Tech N9ne just released one of the best hip-hop albums of the year and definitely one of his personal best, Something Else . As like last time, the good people at Strange Music were quick to find some time for me to chat with Tech about his love of my hometown Victoria, the dreams he got to fulfill on the new album and his tenuous relationship with the Black community. Tech proved once again that he's a thoughtful, engaging and humble presence, more than deserving of all the adulation and accolades that have been coming his way. Respect to Technician #1.
(If you see the thumbnail, that's my Tech-inspired war-paint I donned for Shambhala.)
Tech N9ne: I’ve been out here in New York since Sunday doing press for my album. I’ve been doing everything – BET Backroom Freestyle for 106 and Park, MTV Rapsix, NBC, just everything, hot 97, power 105.1 – everything you can think to do out here, I’ve done it. Parties every night. A listening party the first night, know what I’m sizzlin’.
Rags Music: You’re fucking everywhere. Do you get super tired doing press and running all these interviews?
TN: Oh my God, man. I’m so tired, man. My eyes are bloodshot red, things pop up like crazy. I was ready to go sleep after the DJ Enemy show, at like 10:30, and the artist Rocco invited me to a party because he wanted to meet me, so I had to go.
RM: Of course, you gotta go.
TN: Yeah man. They’re showing a lot of love out here, we got a lot done. I had to talk to Forbes yesterday. I was like, “I’m so nervous to talk to Forbes. They wanna ask me about my money and I hate talking about my money!” But it was good.
RM: Well, I appreciate you slogging through it all and talking to me in the morning here.
TN: Whenever anyone is trying to elevate me through any publication or anything I think it’s a wonderful thing. I think it’s a blessing and I don’t take it for granted. I don’t feel shitty about doing an interview while my eyes are still closed. <laughs>
RM: The last time we talked, I obviously wrote an article after, and I think, if I remember correctly, it was the most viewed article we had on the site all year.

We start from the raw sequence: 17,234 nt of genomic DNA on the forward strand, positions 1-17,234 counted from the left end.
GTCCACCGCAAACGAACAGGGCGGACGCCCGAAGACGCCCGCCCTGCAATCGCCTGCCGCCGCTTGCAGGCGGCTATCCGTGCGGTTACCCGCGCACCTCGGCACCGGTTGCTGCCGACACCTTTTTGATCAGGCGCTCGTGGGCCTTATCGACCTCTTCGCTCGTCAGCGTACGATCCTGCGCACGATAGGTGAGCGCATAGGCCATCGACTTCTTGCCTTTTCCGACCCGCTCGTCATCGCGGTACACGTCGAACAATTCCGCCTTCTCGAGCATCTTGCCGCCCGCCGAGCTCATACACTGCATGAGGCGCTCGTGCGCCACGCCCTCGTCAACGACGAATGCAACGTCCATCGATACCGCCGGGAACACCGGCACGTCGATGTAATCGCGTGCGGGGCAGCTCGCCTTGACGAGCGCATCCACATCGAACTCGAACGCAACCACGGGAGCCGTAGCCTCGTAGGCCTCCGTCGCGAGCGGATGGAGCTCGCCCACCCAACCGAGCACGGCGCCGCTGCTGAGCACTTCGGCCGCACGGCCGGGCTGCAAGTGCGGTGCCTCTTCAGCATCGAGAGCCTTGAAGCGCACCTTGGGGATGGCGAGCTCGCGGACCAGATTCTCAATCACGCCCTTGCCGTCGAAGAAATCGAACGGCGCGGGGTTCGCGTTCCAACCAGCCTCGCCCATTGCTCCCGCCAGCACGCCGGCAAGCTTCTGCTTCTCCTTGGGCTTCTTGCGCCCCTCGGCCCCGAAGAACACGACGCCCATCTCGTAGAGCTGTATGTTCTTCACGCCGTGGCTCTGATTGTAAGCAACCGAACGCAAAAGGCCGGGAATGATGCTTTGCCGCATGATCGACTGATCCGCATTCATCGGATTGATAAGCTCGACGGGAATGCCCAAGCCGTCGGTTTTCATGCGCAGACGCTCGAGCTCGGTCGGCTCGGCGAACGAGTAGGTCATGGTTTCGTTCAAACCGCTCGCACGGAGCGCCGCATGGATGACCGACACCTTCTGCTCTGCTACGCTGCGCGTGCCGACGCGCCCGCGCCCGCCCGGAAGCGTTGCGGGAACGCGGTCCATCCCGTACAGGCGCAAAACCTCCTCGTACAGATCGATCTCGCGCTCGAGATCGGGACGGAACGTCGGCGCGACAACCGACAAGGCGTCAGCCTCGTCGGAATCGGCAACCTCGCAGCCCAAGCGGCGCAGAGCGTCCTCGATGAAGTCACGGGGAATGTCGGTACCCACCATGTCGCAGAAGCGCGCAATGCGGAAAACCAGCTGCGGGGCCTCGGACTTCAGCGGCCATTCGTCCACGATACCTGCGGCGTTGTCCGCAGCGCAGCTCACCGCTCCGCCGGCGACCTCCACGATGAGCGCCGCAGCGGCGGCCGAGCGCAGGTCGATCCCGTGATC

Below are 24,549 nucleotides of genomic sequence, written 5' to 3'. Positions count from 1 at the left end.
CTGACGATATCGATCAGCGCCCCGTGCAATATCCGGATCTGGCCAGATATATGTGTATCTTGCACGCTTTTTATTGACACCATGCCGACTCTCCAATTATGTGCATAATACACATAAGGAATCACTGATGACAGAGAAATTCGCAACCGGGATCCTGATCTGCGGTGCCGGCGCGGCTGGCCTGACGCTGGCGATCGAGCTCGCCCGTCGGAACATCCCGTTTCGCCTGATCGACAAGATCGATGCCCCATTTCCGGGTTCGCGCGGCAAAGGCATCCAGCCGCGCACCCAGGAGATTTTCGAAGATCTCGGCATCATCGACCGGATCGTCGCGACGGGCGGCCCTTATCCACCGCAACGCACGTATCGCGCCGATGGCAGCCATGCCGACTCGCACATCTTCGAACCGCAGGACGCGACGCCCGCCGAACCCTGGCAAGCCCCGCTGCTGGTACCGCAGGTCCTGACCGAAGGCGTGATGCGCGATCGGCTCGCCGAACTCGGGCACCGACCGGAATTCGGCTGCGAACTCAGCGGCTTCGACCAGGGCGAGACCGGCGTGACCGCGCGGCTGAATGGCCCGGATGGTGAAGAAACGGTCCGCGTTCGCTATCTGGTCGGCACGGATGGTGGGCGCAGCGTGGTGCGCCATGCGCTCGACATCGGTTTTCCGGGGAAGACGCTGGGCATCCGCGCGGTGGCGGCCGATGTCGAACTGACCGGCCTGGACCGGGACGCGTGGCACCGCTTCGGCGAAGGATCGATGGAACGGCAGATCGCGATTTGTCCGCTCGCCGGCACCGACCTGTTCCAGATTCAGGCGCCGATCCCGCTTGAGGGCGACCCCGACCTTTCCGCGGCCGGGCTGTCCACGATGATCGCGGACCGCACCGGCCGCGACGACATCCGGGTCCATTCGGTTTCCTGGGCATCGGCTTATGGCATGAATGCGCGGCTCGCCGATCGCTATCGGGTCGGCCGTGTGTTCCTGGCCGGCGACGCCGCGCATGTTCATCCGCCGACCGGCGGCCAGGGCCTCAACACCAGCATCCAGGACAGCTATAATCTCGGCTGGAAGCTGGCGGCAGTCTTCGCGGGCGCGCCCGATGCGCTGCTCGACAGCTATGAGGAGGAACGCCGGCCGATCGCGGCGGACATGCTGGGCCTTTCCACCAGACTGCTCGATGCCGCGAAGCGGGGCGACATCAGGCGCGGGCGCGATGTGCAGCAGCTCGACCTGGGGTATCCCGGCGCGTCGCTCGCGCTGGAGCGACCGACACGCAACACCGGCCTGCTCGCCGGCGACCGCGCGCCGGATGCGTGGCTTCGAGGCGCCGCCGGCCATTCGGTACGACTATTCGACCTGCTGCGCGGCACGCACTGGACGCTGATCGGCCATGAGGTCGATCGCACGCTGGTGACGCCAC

TN: For real!?
RM: Yeah, man. Your fans are incredible.
TN: Yes they are, man. Everybody says that and it’s such a true thing. They love me so much. I love them back. I know what it’s like to have none and now I have some, in abundance. It’s beautiful. It’s still growing, like a forest fire.
RM: It’s an infection, moving across.
TN: It is an infection. An infection of beautiful music.
RM: Is there anywhere you’ve been where you’ve been really shocked to find out where your music has made it to. When you hear about it and you just say, “Holy shit.”
TN: I’m shocked my music makes it anywhere it goes. <laughs> When I’m going to these places, I mean, you’ve been to a Winnipeg show, right?
RM: I haven’t been to a Winnipeg show. Just over here on the west coast in Vancouver and Victoria.
TN: Ah, where you saying at?
RM: I’m in Victoria.
TN: You’re in Victoria?! Oh my goodness! I love Victoria. We have to take that boat over there, right? And we usually do two shows, one for the young ones and one for the older ones. So much love in Victoria. Wow!
RM: It’s like stepping into another world when you’re in town.
TN: Yes it is. It feels so good. Even though we get on that boat early. We wake up on the bus and we gotta go upstairs and have breakfast or whatever on the little float thing, we go out there and watch the water spray at the back…We love it. And Victoria show have so much love, so many people who love us there. It’s a beautiful place. I’m glad you said Victoria, man.
RM: Well I’m glad you like it so much. Looking forward to you coming back out here next month.
TN: Ah man, it’s going to be beautiful. I don’t know if we’re doing two shows again but I hope we are.
RM: I couldn’t tell you off the top of my head.
TN: Last time we came and only did one and I was like, “What happened to the two shows?!” Also keep in mind that our show is a show that you shouldn’t be able to do twice in one night. <laughs> But we were raring to do it in Victoria. That’s the only place we would do two shows in Canada.
RM: We all appreciate it. I know people who have gone to both shows a few times.
TN: Yeah man. Wonderful days, wonderful days. You brightened me up when you said Victoria.
RM: Do you find with so much fan support, do you find the expectations of the fans guiding your music at all?
TN: Yeah, I like to please them. I write what I want and I write what I feel. I know that they want me to be myself. I know that for a fact. I know that I can’t do an album without at least one “Choppers” song or the fans will be like, “What the hell Tech?!” I know little things. I have to do “So Dope” for my fans. They want to hear the Technician number 1, they want to hear the reason why they came. I know that deep in my head even though I hate, well I’m not going to say hate, dislike writing the triple-time rhymes. They’re so intricate and my brain will never let me rest. It won’t stop me from rhyming. I just want to say, “Okay, that’s enough.” But it’ll just keep going. I’ll sit there until I can rhyme every word even if it takes hours and hours and hours. My brain won’t let me rest. It’s so never-wracking. Everyone that calls me wants me to do triple time and I’m like, “Fuck. I’m going to need some time to do this.” It’s a wonderful thing and I do it wonderful and that’s what they like me to do. I always keep in mind that my fans like certain things. I like to give them a variety, different levels, because that’s what they’re used to.